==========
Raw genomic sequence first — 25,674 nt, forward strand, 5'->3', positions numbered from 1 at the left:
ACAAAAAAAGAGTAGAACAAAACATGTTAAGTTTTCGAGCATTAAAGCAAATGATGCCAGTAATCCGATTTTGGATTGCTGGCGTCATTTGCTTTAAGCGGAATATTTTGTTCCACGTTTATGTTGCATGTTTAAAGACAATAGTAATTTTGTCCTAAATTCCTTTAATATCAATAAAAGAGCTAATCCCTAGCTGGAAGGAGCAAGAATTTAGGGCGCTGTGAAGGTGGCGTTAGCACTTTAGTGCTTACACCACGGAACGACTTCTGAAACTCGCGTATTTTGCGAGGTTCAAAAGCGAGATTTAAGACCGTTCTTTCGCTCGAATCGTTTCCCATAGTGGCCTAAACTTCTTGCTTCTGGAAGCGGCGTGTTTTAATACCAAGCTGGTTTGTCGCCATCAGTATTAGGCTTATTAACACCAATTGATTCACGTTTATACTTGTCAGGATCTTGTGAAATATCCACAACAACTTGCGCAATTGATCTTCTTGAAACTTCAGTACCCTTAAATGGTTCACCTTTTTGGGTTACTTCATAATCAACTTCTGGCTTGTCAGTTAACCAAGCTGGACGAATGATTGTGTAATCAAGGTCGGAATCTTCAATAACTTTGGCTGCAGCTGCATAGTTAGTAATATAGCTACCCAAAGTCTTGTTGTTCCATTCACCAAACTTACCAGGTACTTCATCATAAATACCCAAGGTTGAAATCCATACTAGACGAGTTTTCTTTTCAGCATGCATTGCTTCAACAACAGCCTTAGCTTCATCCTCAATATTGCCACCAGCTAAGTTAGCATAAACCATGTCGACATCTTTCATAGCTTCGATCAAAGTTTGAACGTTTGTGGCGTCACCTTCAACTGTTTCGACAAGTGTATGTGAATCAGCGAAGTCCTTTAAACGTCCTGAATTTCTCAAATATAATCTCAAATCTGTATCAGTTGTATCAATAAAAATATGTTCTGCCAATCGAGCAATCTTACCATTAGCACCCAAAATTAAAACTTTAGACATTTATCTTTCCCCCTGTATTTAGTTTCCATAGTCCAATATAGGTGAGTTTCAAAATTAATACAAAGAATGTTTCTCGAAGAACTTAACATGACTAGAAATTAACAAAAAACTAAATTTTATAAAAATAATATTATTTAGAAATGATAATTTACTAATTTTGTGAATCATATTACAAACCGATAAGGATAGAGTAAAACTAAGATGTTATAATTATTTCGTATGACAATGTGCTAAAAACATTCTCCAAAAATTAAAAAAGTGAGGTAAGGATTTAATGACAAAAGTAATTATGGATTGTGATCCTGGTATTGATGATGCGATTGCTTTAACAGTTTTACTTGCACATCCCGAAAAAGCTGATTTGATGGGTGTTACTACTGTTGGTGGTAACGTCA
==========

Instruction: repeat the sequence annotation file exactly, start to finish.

Raw genomic sequence first — 25,674 nt, forward strand, 5'->3', positions numbered from 1 at the left:
ACAAAAAAAGAGTAGAACAAAACATGTTAAGTTTTCGAGCATTAAAGCAAATGATGCCAGTAATCCGATTTTGGATTGCTGGCGTCATTTGCTTTAAGCGGAATATTTTGTTCCACGTTTATGTTGCATGTTTAAAGACAATAGTAATTTTGTCCTAAATTCCTTTAATATCAATAAAAGAGCTAATCCCTAGCTGGAAGGAGCAAGAATTTAGGGCGCTGTGAAGGTGGCGTTAGCACTTTAGTGCTTACACCACGGAACGACTTCTGAAACTCGCGTATTTTGCGAGGTTCAAAAGCGAGATTTAAGACCGTTCTTTCGCTCGAATCGTTTCCCATAGTGGCCTAAACTTCTTGCTTCTGGAAGCGGCGTGTTTTAATACCAAGCTGGTTTGTCGCCATCAGTATTAGGCTTATTAACACCAATTGATTCACGTTTATACTTGTCAGGATCTTGTGAAATATCCACAACAACTTGCGCAATTGATCTTCTTGAAACTTCAGTACCCTTAAATGGTTCACCTTTTTGGGTTACTTCATAATCAACTTCTGGCTTGTCAGTTAACCAAGCTGGACGAATGATTGTGTAATCAAGGTCGGAATCTTCAATAACTTTGGCTGCAGCTGCATAGTTAGTAATATAGCTACCCAAAGTCTTGTTGTTCCATTCACCAAACTTACCAGGTACTTCATCATAAATACCCAAGGTTGAAATCCATACTAGACGAGTTTTCTTTTCAGCATGCATTGCTTCAACAACAGCCTTAGCTTCATCCTCAATATTGCCACCAGCTAAGTTAGCATAAACCATGTCGACATCTTTCATAGCTTCGATCAAAGTTTGAACGTTTGTGGCGTCACCTTCAACTGTTTCGACAAGTGTATGTGAATCAGCGAAGTCCTTTAAACGTCCTGAATTTCTCAAATATAATCTCAAATCTGTATCAGTTGTATCAATAAAAATATGTTCTGCCAATCGAGCAATCTTACCATTAGCACCCAAAATTAAAACTTTAGACATTTATCTTTCCCCCTGTATTTAGTTTCCATAGTCCAATATAGGTGAGTTTCAAAATTAATACAAAGAATGTTTCTCGAAGAACTTAACATGACTAGAAATTAACAAAAAACTAAATTTTATAAAAATAATATTATTTAGAAATGATAATTTACTAATTTTGTGAATCATATTACAAACCGATAAGGATAGAGTAAAACTAAGATGTTATAATTATTTCGTATGACAATGTGCTAAAAACATTCTCCAAAAATTAAAAAAGTGAGGTAAGGATTTAATGACAAAAGTAATTATGGATTGTGATCCTGGTATTGATGATGCGATTGCTTTAACAGTTTTACTTGCACATCCCGAAAAAGCTGATTTGATGGGTGTTACTACTGTTGGTGGTAACGTCA